I apologize for the bad photos here. I was a little nervous the gallery attendant would yell at me for taking pictures.

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The gallery was having a competition and Numael Pulido’s above painting won first place. It’s such a wonderfully constructed painting. While I’m not usually one for smoothed features, Numael’s paintings always balance smoothness with firmer brushstrokes. My favorite sections are the crossed forearms and face. It makes me want to do two things.

  1. Take another class with the Pulidos.
  2. Practice portrait painting this coming year. Sarah and I are moving into a new apartment and there are going to be bare walls, so why not cover them?

Anyway, it’s time to move on to the work that I’ve done.

Around Halloween I went out and bought a bunch of gourds and set up a still life in the spare bedroom. Due to space constraints I kept the gourds pretty small but that didn’t stop me from finding some great variety.

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I set a drawing board down flat on top of some wire shelving and that served as the base surface. Then I popped off a wooden tray from my art cart (yes, Mom I know it’s your art cart) and used that as a second level to give the still life height. Above you can see the setup along with my burnt umber block in. In the background, right above the easel, you can see the bottom portion of a painting by Sarah’s brother, Matthew Pearsall. Find his art on his Instagram.

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After the initial sketch, I put in some color. I was thinking about Van Gogh and Cezanne at this point. The blue shadows and complementary colors felt like Van Gogh and the firm outlines on the gourds reminded me of Cezanne. I really loved the simplicity at this point of the painting.

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Next I went through and worked a couple gourds at a time. i didn’t want to focus on one gourd and lose the fluidity of the painting, therefore I picked two and painted them and the area between them and around them. The first two I picked were the red and green gourds on the upper level.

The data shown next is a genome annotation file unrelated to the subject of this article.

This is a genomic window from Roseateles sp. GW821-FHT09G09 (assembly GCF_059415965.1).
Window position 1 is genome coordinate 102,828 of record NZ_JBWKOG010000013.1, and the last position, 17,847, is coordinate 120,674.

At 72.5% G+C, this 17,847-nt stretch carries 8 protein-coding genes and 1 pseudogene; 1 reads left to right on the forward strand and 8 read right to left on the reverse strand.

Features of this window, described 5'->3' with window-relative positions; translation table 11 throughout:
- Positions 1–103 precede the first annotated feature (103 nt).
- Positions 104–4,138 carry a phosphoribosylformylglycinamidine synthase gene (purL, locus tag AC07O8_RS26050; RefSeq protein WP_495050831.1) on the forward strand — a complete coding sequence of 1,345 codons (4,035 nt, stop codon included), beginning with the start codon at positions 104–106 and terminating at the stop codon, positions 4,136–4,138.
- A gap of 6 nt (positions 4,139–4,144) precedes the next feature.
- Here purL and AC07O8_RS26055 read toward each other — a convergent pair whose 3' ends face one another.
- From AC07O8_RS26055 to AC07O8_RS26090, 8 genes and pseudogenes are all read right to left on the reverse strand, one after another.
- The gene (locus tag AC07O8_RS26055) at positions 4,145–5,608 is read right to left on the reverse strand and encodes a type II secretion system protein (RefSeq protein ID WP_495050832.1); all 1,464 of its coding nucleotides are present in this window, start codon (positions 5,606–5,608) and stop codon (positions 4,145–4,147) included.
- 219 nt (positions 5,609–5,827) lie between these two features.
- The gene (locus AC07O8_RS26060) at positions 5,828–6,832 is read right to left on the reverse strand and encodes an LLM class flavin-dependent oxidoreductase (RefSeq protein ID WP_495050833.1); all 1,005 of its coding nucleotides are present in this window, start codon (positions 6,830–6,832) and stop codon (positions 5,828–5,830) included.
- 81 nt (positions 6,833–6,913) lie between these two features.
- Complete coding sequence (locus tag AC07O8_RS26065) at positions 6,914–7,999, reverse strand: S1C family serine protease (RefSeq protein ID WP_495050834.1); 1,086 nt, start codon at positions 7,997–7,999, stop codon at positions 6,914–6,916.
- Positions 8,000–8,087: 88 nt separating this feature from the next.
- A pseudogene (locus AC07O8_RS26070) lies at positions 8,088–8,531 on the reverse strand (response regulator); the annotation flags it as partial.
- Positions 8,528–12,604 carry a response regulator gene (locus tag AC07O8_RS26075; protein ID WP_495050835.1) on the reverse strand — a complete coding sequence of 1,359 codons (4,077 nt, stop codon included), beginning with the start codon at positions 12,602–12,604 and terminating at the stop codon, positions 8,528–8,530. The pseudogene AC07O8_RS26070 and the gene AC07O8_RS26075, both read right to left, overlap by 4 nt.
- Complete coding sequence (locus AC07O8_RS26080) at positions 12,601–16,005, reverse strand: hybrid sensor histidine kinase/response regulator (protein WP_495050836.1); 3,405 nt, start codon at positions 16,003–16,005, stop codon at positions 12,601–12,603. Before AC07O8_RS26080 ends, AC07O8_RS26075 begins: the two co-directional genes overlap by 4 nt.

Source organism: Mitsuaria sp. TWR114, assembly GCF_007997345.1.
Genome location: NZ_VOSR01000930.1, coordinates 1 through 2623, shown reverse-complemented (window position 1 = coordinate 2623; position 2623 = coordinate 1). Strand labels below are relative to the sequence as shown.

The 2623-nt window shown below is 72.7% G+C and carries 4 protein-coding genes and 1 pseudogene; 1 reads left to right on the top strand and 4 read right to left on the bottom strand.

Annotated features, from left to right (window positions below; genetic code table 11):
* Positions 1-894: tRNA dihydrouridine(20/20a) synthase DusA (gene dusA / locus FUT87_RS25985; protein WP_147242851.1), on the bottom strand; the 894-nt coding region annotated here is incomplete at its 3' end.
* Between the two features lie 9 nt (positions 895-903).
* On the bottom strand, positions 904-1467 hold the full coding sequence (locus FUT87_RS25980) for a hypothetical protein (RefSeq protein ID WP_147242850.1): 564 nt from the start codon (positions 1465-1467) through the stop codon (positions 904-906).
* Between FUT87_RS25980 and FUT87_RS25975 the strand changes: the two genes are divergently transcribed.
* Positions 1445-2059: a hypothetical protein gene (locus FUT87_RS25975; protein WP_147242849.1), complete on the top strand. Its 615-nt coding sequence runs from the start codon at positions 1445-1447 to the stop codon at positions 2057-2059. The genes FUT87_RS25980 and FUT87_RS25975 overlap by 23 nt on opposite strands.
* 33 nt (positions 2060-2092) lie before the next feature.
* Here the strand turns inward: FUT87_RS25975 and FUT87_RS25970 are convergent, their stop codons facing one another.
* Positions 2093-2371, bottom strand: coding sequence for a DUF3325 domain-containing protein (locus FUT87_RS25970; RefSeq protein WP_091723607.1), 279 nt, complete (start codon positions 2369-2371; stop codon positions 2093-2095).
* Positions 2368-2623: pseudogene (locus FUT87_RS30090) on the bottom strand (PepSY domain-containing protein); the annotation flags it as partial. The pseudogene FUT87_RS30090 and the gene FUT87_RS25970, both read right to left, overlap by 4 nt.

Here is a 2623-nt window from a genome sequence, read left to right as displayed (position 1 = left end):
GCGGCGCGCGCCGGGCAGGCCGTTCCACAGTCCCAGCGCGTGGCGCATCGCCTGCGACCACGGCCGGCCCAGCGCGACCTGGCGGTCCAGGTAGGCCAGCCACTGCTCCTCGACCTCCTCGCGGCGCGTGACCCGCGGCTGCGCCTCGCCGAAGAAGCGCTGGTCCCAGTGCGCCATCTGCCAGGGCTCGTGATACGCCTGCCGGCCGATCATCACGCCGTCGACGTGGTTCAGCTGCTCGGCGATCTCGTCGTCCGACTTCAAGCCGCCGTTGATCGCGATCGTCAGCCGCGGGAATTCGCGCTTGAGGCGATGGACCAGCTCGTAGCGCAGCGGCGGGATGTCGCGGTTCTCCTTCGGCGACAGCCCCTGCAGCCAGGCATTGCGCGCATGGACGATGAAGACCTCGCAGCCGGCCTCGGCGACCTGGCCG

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The shape was hard to get on the green gourd and it wasn’t until later that I realized it all depended on the placement of the brown bellybutton (stump? base?).

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Above is a zoomed out view after working on the red and green gourds.

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I moved to the bottom two gourds afterwards and had fun playing with oranges, yellows, and greens. It never fails to interest me how darker yellows turn green.

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The final painting was finalized when I went to paint one day and some of the gourds were rotting. Still, I think I reached a good completion point. The black gourd was especially fun to work on. Though it was also challenging. Its pitted stem brought good variety to the painting.

I struggled with keeping my painting and palette lit throughout the painting, so afterwards I bought a clip on lamp. It helped with the next paining.

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Halloween and Thanksgiving went and it grew close to Christmas and I was not sure what I wanted to give Sarah’s parents. I knew I was giving her dad some homebrewed beer (also, finished my beer and now it’s the next day and it’s fermenting away in my closet) but I wasn’t too sure what to give her mother. A couple weeks before Christmas weekend I decided I would do a painting for them both. Her mom likes pear paintings, so I had my subject matter. Unfortunately, I’ve had a lot of papers to grade for school and I was unable to get time to paint until the day before we went up to their house. Because of how wet the paint was, the above photo has a bit of a glare. I will get a better photo next time I’m up at their house.

I set up my GoPro on timelapse to film the painting, but when I viewed the footage afterwards I found that the camera had refocused on every shot and thus the video was jarring. Next time I will have to do a full video.

Finally, here is another presidential sketch that I almost forgot to include.